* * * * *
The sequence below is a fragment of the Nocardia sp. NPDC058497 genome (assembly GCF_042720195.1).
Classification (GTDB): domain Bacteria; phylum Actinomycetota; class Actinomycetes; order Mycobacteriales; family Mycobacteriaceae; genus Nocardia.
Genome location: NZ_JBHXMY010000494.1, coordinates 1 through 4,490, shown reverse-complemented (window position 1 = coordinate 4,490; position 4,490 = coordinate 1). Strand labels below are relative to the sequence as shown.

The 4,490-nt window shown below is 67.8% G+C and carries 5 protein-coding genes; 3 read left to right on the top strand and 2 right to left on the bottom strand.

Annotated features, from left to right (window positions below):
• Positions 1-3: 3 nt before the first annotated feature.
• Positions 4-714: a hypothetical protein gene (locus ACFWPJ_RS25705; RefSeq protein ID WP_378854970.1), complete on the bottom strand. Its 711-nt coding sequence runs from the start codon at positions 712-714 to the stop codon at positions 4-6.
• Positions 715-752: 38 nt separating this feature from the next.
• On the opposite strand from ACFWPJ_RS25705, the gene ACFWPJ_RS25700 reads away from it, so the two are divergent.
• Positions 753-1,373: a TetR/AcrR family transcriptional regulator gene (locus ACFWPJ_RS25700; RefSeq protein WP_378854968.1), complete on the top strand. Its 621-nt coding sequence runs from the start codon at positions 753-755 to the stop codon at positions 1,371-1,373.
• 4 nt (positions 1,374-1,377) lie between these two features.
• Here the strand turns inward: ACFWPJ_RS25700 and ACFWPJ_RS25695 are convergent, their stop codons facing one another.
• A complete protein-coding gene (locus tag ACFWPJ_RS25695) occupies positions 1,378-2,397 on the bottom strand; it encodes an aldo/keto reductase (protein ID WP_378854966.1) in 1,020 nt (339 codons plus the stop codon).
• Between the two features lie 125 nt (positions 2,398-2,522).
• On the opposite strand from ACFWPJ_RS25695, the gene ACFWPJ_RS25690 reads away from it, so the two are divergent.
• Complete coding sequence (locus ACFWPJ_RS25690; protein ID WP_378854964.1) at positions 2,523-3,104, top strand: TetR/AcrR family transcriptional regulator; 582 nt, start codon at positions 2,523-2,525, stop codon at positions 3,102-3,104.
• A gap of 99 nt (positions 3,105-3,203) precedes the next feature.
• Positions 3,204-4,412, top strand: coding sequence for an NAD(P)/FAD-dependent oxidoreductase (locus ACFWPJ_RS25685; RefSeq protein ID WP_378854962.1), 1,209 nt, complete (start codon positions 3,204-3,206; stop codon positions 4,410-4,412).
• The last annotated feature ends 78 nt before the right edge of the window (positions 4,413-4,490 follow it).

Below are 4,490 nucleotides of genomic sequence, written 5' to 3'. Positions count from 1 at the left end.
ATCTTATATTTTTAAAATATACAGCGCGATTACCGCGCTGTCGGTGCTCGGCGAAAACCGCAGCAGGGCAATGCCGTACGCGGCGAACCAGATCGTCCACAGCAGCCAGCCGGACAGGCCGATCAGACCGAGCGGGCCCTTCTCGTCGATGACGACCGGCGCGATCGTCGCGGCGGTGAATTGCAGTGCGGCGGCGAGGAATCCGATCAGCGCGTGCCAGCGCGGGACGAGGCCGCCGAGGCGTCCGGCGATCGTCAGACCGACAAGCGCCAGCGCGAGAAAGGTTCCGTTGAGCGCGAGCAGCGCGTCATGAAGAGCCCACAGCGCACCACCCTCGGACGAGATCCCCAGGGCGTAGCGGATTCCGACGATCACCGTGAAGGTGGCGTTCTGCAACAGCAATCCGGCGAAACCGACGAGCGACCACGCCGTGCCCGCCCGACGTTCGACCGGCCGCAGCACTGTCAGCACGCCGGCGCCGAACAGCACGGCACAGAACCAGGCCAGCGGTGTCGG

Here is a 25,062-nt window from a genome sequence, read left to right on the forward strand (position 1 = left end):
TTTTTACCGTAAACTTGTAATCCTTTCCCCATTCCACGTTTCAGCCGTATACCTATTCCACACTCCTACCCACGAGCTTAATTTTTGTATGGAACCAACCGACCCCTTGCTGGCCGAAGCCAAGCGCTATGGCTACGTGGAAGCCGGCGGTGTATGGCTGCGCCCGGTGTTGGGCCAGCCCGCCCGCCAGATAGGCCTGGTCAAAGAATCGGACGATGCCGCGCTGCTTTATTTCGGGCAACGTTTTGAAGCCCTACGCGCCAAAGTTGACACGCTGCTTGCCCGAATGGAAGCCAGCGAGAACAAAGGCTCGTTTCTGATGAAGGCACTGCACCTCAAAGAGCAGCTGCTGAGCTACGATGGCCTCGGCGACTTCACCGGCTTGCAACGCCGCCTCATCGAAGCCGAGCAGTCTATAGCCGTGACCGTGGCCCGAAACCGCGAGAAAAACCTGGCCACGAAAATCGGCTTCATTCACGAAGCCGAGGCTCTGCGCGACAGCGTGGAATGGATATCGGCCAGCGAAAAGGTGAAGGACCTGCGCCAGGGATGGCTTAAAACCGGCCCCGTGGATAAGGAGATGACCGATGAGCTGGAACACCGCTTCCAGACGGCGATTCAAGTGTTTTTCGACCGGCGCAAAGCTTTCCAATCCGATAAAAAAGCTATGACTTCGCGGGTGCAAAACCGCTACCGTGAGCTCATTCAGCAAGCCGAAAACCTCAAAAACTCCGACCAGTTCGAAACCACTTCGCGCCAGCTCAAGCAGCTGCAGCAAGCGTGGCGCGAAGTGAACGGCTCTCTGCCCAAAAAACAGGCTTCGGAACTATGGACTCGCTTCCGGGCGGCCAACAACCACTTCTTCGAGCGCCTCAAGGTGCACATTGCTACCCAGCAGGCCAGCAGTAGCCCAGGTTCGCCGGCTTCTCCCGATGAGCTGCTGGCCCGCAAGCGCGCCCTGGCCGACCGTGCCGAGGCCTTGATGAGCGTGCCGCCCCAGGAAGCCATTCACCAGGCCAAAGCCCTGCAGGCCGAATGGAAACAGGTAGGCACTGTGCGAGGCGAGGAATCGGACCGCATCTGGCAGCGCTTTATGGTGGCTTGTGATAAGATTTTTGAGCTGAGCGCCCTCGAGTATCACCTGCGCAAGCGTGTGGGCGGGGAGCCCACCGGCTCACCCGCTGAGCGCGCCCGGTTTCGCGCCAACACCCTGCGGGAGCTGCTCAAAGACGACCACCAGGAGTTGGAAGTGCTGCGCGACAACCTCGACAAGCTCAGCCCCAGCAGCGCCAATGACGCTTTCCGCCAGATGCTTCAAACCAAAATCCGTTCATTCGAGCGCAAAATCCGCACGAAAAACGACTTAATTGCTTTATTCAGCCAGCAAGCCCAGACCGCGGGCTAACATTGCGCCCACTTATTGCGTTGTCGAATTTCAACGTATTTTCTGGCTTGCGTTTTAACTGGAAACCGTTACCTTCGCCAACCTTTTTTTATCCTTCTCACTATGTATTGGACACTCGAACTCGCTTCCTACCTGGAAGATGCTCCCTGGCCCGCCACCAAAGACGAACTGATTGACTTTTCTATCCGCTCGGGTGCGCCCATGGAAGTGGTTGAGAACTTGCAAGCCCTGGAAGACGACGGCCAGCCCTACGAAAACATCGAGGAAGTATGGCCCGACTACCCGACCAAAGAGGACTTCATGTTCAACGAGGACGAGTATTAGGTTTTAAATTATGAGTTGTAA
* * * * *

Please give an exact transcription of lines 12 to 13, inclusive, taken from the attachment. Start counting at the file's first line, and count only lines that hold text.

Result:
• Here the strand turns inward: ACFWPJ_RS25700 and ACFWPJ_RS25695 are convergent, their stop codons facing one another.
• A complete protein-coding gene (locus tag ACFWPJ_RS25695) occupies positions 1,378-2,397 on the bottom strand; it encodes an aldo/keto reductase (protein ID WP_378854966.1) in 1,020 nt (339 codons plus the stop codon).